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Homo sapiens: Why are we the only human species left on the planet? | United States

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Three discoveries changed what we know about the origin of the human race and our own species, Homo sapiens. It is possible, some experts say, that we need to rethink this concept when it comes to referring to ourselves, as these new findings suggest that we may be a type of Frankenstein hybrid made up of pieces of other human species, with whom until relatively recently we shared our planet and produced offspring.

Discoveries made last week indicate that there were as many as eight different species or groups of humans 200,000 years ago. All of these are part of the Homo assignment, in which modern humans are included. Recent additions to human evolution feature an interesting mix of primitive features – huge arches above the eyebrows and flat heads – as well as modern features. The so-called “Dragon Man” or Homo longi discovered in China ”had a cranial capacity similar or superior to that of modern humans. The Nesher Ramla Homo, discovered in Israel, could have come from a species that predated and contributed to European Neanderthals and East Asian Denisovans, with whom our own species had repeated sexual relations producing mixed-race children who were accepted by their tribes as another member of the family.

Today we know that because of this mixing, every modern human beyond the African continent carries 3% Neanderthal DNA and that the people of Tibet carry genes that allow them to live at high altitudes that have been transmitted by the Denisovans. Genetic analysis of the current population of New Guinea suggests that the Denisovans – a branch of the Neanderthal family tree – existed as little as 15,000 years ago, a blink of an eye in terms of evolution.

An x-ray image of the jawbone of Nesher Ramla ‘Homo.’Ariel Pokhojaev

The third great discovery made in recent days could have concerned an episode of a police show. Researchers analyzed DNA preserved in the soil of Denisova Cave in Siberia and found genetic material from native humans, Denisovans, Neanderthals and Homo sapiens dating from periods so close that they could all have overlapped. Three years ago, the remains of the first known hybrid of two human species were discovered in one place: the daughter of a Neanderthal and a Denisovan.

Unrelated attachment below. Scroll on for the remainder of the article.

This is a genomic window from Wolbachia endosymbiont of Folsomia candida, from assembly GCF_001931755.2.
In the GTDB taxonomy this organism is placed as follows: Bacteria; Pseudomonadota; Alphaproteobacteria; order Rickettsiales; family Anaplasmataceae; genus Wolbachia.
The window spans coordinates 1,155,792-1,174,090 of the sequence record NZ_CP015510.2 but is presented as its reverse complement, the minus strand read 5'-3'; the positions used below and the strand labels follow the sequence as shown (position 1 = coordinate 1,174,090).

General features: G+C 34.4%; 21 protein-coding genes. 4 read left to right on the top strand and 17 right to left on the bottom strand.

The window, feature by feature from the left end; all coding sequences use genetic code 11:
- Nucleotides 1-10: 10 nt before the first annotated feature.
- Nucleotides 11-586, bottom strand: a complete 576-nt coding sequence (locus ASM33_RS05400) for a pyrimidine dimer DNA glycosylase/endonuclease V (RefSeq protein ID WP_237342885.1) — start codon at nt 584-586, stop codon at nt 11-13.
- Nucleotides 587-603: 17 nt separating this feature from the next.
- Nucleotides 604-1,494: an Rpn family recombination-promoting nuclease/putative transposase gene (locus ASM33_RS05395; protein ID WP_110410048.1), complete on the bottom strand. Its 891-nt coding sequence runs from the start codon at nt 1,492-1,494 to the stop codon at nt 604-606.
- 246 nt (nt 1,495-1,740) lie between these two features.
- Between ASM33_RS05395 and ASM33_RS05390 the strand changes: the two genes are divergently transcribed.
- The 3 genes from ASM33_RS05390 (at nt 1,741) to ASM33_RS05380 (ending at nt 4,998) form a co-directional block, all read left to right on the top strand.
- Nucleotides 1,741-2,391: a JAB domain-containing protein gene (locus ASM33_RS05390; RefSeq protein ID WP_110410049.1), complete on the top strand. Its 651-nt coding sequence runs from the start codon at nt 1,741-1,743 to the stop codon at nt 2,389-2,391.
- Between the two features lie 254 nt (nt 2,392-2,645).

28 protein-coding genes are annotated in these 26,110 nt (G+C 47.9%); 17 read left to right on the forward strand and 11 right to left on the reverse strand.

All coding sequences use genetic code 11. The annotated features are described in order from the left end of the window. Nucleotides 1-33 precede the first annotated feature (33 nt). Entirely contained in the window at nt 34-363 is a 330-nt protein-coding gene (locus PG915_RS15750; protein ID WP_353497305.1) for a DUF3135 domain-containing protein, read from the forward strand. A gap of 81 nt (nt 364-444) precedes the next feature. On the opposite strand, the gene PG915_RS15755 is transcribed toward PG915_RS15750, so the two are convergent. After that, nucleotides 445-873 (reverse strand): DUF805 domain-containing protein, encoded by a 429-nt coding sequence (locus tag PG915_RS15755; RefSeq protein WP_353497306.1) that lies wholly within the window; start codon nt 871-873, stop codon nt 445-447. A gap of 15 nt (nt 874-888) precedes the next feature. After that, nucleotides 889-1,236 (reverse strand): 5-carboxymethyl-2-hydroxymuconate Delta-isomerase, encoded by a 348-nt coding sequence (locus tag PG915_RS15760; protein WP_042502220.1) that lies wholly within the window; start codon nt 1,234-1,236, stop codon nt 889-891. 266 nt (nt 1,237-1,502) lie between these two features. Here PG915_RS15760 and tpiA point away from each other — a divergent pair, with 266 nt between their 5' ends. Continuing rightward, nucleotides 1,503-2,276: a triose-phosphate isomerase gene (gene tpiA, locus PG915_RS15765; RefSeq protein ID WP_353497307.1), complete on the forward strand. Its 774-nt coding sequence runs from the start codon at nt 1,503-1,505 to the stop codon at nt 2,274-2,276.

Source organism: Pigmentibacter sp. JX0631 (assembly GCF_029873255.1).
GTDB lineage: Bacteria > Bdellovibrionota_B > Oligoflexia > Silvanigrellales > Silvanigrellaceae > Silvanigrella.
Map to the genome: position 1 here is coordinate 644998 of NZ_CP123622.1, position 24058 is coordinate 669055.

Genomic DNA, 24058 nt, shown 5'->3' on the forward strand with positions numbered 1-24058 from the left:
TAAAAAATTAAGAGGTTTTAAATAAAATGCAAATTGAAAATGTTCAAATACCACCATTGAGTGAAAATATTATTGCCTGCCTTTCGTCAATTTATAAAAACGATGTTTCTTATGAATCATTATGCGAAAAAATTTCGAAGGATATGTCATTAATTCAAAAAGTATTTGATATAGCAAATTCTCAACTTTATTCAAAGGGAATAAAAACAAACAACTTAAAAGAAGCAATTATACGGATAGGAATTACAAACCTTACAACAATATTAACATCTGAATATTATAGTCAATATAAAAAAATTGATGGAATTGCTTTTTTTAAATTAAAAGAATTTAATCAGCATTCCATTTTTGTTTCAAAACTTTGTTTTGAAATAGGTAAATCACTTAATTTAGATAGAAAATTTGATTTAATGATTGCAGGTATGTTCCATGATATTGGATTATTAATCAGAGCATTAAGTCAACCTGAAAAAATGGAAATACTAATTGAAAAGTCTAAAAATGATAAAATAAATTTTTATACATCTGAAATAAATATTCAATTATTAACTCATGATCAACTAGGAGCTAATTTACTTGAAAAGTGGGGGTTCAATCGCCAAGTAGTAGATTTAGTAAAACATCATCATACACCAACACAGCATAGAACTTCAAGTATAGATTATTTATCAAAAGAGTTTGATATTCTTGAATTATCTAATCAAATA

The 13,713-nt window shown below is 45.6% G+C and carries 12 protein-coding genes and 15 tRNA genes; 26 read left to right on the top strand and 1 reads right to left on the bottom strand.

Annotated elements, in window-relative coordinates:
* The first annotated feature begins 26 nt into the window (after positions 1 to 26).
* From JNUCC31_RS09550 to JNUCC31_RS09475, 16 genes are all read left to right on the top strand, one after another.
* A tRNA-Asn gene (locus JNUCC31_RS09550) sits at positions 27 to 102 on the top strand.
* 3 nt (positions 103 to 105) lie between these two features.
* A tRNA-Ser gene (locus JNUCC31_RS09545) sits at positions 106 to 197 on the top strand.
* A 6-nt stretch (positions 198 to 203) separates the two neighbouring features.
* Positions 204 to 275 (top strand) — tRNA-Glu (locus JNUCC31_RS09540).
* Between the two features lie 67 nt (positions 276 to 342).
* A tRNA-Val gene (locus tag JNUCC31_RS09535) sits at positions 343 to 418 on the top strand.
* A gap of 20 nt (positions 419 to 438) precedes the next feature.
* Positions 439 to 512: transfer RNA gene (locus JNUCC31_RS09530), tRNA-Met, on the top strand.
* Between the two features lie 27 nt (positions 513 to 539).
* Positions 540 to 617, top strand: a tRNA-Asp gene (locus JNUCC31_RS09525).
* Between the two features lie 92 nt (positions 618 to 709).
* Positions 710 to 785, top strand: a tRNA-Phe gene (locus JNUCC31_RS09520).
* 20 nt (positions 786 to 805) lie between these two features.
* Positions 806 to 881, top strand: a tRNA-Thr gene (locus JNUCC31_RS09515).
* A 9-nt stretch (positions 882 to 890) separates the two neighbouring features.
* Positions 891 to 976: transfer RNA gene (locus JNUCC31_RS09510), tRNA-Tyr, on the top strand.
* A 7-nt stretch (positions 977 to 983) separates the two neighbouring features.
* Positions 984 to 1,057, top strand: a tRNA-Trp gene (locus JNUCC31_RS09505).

Paleoanthropologist Florent Detroit gave science one of these new human species when he identified Homo luzonensis, who lived on an island in the Philippines 67,000 years ago and exhibited a curious mix of characteristics that could be the result of a long evolution of more than a million years, passed without contact with other early humans. It’s a story similar to that of his contemporary, Homo floresiensis, or Flores Man, a human species barely one and a half meters tall who lived on the Indonesian island. Flores’ man had a brain the same size as a chimpanzee, but if we apply the intelligence test most commonly used by paleoanthropologists, we can say that he was as advanced as sapiens and used stone tools of equal evolutionary craftsmanship.

To these two islanders are added homo erectus, the first human traveler who left Africa two million years ago, spread throughout Asia and existed there less than 100,000 years ago. The eighth player in this story is Homo daliensis, whose fossilized remains were found in China and which was a mixture of erection and sapiens, even if daliensis can still be attributed to the recently named line of Homo longi.

“It doesn’t surprise me that there have been multiple species of humans alive at the same time,” says Detroit. “If we take into account the last geological age, which began 2.5 million years ago, there have always been different races and species of hominoids sharing the planet. The big exception is today: never before has a single human species existed alone on earth. “

Why is sapiens the last human standing? For Juan Luis Arsuaga, a paleoanthropologist working at the Atapuerca archaeological site in northern Spain, the answer is community. “We are a hyper-social species, the only one capable of building bonds beyond kinship, unlike the rest of mammals. We share consensual stories like country, religion, language, football teams; and we are willing to sacrifice a lot for them. Even the Neanderthals, our closest relatives, who fashioned ornaments, symbols and art, did not share this behavior. “Neanderthals did not have a flag,” Arsuaga notes. For reasons still unknown, the Neanderthals became extinct about 40,000 years ago.